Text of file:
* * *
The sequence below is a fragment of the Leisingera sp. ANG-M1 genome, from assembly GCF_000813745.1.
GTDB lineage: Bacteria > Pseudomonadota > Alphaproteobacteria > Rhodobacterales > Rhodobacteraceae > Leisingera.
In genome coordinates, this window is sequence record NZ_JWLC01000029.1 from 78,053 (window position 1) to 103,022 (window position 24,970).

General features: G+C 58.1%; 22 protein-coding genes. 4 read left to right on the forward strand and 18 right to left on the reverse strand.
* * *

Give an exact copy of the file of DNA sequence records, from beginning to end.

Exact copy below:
The sequence below is a fragment of the Leisingera sp. ANG-M1 genome, from assembly GCF_000813745.1.
GTDB lineage: Bacteria > Pseudomonadota > Alphaproteobacteria > Rhodobacterales > Rhodobacteraceae > Leisingera.
In genome coordinates, this window is sequence record NZ_JWLC01000029.1 from 78,053 (window position 1) to 103,022 (window position 24,970).

General features: G+C 58.1%; 22 protein-coding genes. 4 read left to right on the forward strand and 18 right to left on the reverse strand.